INFORMATION
 

ELECTRIC CAMPSITE RULES

Electrical hookup fees apply if you occupy the campsite even if you choose not to use the electricity.

Extension cords must be in good condition, 25 feet or less and fit properly into the outlet.

Extension cords may only be used in the reserved campsite and may not extend outside of the reserved campsite.

Cords may not run from one campsite to another at any time.


PET RULES

Pets are allowed in Lake Tschida's confines with certain restrictions. They must be restrained at all times on a leash no longer than six feet in length.

This protects dogs from becoming lost and from other hazards such as sick, injured, or rabid animals. Leashes also help protect park resources, including wildlife and vegetation. Pets are also not permitted on beaches or playgrounds, in bathing areas or concession facilities.

For everyone's enjoyment, including pets, please observe the pet camping rules. Failure to abide by these rules may result in the camper being asked to check out of the campground.

Pet owners are required to pick up after their pets and properly dispose of all pet droppings in trash receptacles. Pet droppings left in fire rings will result in the camper being assessed additional fees. Pets that are noisy, vicious, dangerous, disturbing or intimidating to other persons or pets, or which damage park resources, are considered to be nuisances and will not be permitted to remain in the park.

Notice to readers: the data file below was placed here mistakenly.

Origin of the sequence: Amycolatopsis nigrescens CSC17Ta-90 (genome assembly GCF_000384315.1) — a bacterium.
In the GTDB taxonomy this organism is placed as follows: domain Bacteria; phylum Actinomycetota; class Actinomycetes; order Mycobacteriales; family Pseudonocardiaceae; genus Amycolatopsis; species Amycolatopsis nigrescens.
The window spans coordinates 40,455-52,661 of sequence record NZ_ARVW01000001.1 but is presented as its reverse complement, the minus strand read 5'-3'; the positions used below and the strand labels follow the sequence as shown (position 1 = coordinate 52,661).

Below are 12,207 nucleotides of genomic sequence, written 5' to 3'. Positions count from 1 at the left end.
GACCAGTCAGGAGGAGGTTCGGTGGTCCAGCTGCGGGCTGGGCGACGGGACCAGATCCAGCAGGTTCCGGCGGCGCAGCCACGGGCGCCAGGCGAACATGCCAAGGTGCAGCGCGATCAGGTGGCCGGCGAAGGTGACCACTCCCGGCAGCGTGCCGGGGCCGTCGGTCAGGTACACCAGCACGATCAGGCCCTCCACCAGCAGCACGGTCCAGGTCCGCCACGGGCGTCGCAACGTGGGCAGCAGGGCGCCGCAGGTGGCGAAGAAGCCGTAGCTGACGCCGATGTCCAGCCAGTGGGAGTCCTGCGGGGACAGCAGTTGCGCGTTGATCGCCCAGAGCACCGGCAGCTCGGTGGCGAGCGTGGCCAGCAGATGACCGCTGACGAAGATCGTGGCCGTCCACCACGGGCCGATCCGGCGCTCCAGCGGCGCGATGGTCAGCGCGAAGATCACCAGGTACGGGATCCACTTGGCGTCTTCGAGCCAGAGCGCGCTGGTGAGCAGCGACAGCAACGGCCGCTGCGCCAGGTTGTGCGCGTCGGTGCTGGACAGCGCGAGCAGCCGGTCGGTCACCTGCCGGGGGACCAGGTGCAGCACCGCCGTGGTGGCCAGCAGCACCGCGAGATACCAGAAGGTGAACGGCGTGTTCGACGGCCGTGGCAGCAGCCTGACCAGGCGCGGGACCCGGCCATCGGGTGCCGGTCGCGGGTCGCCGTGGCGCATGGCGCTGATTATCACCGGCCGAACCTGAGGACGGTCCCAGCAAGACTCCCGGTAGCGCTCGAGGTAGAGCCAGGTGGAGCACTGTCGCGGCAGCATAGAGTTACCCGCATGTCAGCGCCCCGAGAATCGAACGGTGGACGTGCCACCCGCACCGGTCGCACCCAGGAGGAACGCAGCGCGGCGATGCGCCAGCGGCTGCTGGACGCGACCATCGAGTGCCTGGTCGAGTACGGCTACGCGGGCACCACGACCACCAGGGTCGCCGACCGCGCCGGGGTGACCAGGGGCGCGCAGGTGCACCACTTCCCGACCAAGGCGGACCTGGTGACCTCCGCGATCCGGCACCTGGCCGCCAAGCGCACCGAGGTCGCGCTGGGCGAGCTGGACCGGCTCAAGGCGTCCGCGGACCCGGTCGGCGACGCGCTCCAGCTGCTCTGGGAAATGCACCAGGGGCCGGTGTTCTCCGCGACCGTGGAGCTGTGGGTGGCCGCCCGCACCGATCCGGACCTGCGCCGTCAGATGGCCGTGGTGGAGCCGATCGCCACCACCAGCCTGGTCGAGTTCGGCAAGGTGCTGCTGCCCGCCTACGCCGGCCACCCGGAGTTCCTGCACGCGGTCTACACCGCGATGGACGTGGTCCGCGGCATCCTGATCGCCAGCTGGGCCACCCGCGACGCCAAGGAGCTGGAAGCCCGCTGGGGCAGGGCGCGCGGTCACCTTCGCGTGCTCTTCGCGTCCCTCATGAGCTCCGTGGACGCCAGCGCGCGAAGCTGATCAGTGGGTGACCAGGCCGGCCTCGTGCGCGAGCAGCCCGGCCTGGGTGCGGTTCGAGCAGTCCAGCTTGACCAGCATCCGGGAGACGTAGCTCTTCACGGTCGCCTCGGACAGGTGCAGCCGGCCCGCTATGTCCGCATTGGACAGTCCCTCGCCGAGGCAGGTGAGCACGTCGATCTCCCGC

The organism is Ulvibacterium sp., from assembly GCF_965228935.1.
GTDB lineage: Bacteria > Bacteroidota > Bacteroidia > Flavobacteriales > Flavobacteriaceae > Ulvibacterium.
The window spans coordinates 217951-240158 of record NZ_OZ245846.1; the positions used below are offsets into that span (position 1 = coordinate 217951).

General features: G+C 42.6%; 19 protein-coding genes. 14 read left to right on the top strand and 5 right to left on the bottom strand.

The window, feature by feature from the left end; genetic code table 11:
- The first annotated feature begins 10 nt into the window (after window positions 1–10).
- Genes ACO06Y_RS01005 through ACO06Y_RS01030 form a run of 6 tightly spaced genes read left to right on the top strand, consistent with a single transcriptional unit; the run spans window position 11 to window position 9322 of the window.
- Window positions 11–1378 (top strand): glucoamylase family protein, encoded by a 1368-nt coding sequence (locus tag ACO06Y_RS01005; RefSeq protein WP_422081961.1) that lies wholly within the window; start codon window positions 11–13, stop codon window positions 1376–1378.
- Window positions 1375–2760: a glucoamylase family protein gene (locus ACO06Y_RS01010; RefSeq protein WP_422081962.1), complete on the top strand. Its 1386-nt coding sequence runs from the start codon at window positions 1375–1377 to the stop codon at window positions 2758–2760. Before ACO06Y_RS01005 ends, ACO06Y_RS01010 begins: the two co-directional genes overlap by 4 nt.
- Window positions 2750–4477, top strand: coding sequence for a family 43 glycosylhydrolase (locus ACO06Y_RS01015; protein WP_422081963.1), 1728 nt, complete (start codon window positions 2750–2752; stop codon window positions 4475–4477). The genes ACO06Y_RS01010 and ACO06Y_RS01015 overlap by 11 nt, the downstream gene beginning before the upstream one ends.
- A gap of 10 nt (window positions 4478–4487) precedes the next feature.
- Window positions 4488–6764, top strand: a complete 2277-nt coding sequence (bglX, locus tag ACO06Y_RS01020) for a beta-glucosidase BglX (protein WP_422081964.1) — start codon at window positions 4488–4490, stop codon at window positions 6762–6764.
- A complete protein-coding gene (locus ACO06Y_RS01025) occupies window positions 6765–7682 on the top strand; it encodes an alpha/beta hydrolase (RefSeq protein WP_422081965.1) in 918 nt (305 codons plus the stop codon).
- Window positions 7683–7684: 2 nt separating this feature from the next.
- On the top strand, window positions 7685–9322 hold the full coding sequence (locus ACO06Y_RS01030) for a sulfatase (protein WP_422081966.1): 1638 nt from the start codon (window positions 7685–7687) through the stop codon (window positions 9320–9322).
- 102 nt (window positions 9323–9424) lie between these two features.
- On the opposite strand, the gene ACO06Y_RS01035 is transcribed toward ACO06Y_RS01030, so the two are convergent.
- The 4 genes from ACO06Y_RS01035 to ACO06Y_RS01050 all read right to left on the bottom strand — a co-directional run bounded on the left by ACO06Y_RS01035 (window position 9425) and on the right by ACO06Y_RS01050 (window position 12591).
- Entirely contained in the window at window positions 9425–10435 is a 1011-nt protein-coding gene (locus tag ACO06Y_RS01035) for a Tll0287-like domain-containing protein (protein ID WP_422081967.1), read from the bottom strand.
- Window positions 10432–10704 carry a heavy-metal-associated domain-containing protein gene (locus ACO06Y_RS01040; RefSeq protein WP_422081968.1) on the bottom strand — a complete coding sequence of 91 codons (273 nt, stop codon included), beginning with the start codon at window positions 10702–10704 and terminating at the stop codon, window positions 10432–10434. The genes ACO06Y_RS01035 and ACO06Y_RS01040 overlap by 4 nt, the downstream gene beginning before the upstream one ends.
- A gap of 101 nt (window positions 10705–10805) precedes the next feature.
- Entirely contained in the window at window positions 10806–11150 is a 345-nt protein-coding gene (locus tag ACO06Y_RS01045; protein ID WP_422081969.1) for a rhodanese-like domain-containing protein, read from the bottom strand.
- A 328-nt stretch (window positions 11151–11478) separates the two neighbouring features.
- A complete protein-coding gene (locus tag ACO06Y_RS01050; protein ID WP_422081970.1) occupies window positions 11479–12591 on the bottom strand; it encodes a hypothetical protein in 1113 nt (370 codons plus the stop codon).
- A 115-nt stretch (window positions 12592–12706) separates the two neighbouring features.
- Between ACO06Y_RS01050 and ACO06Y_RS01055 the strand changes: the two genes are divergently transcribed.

Non-furbearing pets, such as reptiles, birds or fish, must also be confined or under the physical control of the owner. Some animals may be prohibited on park properties. Animals considered to be livestock are prohibited at Lake Tschida.

Pets should not be left unattended. Summer sunshine poses a threat to pets left in vehicles. On a bright, sunny day, even in temperatures as low as 60░ F, temperatures inside a vehicle can reach dangerous levels. On an 85-degree day, the temperature inside a car - even with the windows cracked - can reach over 100 degrees within 10 minutes. Please remain mindful of this at all times.

Pet owners are responsible for removing pet waste from campgrounds, picnic areas, parking lots, roads, and other developed areas. In campgrounds, wastes must be removed from all areas within 200 feet of established campsites and in all areas within the campground loops.


CHECK IN- CHECK OUT TIMES

Check in time is 2PM.

Check out time is 1PM.

When leaving you must remove your unit from the campsite and you may place it in a designated public parking area and enjoy the lake the day of your checkout.


VACATING THE CAMPING AREA

All garbage must be disposed of in a proper manner.

All pet messes must be cleaned up.

Garbage may not be left in fire ring or around the campsite. Fires must be extinguished.

Any damage to ground or trees must be reported to office or Lake Staff.

Additional fees may apply to sites that are left in an unacceptable condition.


NO LITTERING RULES

Fire rings are not to be used for the dumping of any type of trash.

You are required to keep the grounds free of litter.

Please dispose of garbage in dumpsters.

Do not leave your garbage in fire ring.

Chewing gum, cigarette butts, peanut and sunflower seed shells, bottles, cans and wrappers is and are considered litter.

If gum is no longer desired or if it has been in your mouth it goes in the garbage not on the ground.